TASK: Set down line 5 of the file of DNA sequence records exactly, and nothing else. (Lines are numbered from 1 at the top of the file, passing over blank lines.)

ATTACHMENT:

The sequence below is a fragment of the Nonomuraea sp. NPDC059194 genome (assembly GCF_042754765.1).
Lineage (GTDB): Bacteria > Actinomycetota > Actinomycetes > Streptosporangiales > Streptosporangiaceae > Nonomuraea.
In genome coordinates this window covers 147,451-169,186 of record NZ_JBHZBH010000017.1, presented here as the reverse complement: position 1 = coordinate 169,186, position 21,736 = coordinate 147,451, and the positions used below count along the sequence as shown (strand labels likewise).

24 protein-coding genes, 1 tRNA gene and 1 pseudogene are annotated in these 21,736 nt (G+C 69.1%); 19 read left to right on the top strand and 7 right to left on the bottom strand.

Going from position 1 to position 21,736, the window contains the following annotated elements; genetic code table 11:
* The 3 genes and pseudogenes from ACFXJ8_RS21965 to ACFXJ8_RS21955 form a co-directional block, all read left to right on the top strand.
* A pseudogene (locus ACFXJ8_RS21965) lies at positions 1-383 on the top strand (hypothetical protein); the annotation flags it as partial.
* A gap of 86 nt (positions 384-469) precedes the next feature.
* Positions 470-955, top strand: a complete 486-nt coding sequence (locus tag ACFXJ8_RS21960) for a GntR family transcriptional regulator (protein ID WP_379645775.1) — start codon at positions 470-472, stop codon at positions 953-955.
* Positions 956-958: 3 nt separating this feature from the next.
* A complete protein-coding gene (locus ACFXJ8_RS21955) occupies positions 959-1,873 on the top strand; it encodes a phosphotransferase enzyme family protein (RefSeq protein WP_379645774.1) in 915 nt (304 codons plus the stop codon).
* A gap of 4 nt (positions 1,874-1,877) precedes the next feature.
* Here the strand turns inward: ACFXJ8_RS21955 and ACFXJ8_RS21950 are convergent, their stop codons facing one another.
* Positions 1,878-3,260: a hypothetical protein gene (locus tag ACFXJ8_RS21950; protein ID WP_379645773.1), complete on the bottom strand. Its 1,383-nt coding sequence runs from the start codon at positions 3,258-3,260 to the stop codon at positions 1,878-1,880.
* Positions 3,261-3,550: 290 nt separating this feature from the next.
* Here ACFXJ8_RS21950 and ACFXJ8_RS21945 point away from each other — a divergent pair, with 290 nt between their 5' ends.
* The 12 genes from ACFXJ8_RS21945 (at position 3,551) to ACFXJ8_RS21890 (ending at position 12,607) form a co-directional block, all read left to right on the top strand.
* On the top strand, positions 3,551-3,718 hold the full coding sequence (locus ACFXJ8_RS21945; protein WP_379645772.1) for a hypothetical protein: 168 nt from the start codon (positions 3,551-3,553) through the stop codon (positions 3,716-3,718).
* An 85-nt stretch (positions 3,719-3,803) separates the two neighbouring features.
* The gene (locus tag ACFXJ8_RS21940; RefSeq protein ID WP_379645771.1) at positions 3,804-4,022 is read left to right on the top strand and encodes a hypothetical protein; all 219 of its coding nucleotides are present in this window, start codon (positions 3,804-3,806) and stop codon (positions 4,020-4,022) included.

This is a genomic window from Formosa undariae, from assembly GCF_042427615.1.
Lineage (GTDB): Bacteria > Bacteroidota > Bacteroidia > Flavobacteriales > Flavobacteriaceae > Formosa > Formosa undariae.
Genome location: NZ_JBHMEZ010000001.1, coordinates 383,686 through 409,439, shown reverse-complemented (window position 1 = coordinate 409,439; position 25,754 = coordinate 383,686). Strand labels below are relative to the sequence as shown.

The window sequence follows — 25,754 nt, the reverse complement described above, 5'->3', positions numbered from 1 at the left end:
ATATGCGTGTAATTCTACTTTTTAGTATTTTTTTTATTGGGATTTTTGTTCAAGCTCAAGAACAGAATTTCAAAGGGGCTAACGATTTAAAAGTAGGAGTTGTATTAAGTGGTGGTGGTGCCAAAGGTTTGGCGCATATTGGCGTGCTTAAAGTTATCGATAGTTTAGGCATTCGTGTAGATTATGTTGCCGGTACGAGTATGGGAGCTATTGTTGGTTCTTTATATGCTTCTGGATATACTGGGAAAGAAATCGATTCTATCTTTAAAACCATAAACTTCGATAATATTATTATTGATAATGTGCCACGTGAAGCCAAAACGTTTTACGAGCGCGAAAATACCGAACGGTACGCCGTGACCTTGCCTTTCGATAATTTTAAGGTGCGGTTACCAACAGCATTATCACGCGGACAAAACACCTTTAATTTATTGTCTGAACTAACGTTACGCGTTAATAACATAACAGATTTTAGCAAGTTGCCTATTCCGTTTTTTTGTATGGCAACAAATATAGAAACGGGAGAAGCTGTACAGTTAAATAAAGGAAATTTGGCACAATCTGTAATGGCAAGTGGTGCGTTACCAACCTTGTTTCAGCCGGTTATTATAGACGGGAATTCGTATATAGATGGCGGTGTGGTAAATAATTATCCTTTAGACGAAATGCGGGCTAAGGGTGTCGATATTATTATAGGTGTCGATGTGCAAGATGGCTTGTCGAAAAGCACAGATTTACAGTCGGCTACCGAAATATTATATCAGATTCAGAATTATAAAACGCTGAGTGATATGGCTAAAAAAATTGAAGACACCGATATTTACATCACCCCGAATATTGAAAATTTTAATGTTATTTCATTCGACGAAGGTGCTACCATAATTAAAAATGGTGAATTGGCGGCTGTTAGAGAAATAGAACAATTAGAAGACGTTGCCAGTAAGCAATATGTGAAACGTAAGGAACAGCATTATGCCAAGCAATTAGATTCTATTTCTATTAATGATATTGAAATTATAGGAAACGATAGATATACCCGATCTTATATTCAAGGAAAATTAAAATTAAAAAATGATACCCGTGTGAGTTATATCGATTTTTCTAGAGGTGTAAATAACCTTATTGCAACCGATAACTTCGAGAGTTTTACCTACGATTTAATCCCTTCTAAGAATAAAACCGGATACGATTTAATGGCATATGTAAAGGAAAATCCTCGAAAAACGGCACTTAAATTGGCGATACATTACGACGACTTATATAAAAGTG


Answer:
Going from position 1 to position 21,736, the window contains the following annotated elements; genetic code table 11: